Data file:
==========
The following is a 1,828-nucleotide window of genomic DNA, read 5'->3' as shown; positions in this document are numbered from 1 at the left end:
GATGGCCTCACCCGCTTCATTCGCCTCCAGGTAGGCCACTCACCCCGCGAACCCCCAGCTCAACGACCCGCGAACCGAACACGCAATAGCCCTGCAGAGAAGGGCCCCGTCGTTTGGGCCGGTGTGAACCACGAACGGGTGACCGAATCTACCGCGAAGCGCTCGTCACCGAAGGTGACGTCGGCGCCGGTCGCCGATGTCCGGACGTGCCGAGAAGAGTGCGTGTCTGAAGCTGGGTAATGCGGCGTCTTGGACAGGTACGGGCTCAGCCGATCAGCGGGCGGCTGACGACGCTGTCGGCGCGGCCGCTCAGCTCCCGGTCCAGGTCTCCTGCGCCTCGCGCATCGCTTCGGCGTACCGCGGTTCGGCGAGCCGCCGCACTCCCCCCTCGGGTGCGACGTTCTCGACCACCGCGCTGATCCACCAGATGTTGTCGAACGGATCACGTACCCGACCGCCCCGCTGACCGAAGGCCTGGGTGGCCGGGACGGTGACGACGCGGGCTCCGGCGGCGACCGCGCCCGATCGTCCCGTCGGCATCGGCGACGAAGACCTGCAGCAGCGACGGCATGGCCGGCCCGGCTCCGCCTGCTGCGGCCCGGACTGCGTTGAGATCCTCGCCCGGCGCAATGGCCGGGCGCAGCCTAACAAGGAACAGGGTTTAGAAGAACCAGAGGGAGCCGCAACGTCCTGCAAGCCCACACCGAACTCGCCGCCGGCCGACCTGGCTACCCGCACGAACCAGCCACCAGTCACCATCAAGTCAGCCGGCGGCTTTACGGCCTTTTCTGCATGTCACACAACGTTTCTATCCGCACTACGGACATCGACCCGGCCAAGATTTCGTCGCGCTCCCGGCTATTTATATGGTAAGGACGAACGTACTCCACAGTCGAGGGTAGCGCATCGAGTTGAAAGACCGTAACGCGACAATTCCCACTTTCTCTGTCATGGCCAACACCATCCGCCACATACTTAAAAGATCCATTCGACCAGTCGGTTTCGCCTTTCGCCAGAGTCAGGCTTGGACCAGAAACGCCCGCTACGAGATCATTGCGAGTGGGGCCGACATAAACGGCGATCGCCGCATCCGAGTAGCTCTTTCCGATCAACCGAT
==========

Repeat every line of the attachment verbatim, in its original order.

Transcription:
The following is a 1,828-nucleotide window of genomic DNA, read 5'->3' as shown; positions in this document are numbered from 1 at the left end:
GATGGCCTCACCCGCTTCATTCGCCTCCAGGTAGGCCACTCACCCCGCGAACCCCCAGCTCAACGACCCGCGAACCGAACACGCAATAGCCCTGCAGAGAAGGGCCCCGTCGTTTGGGCCGGTGTGAACCACGAACGGGTGACCGAATCTACCGCGAAGCGCTCGTCACCGAAGGTGACGTCGGCGCCGGTCGCCGATGTCCGGACGTGCCGAGAAGAGTGCGTGTCTGAAGCTGGGTAATGCGGCGTCTTGGACAGGTACGGGCTCAGCCGATCAGCGGGCGGCTGACGACGCTGTCGGCGCGGCCGCTCAGCTCCCGGTCCAGGTCTCCTGCGCCTCGCGCATCGCTTCGGCGTACCGCGGTTCGGCGAGCCGCCGCACTCCCCCCTCGGGTGCGACGTTCTCGACCACCGCGCTGATCCACCAGATGTTGTCGAACGGATCACGTACCCGACCGCCCCGCTGACCGAAGGCCTGGGTGGCCGGGACGGTGACGACGCGGGCTCCGGCGGCGACCGCGCCCGATCGTCCCGTCGGCATCGGCGACGAAGACCTGCAGCAGCGACGGCATGGCCGGCCCGGCTCCGCCTGCTGCGGCCCGGACTGCGTTGAGATCCTCGCCCGGCGCAATGGCCGGGCGCAGCCTAACAAGGAACAGGGTTTAGAAGAACCAGAGGGAGCCGCAACGTCCTGCAAGCCCACACCGAACTCGCCGCCGGCCGACCTGGCTACCCGCACGAACCAGCCACCAGTCACCATCAAGTCAGCCGGCGGCTTTACGGCCTTTTCTGCATGTCACACAACGTTTCTATCCGCACTACGGACATCGACCCGGCCAAGATTTCGTCGCGCTCCCGGCTATTTATATGGTAAGGACGAACGTACTCCACAGTCGAGGGTAGCGCATCGAGTTGAAAGACCGTAACGCGACAATTCCCACTTTCTCTGTCATGGCCAACACCATCCGCCACATACTTAAAAGATCCATTCGACCAGTCGGTTTCGCCTTTCGCCAGAGTCAGGCTTGGACCAGAAACGCCCGCTACGAGATCATTGCGAGTGGGGCCGACATAAACGGCGATCGCCGCATCCGAGTAGCTCTTTCCGATCAACCGAT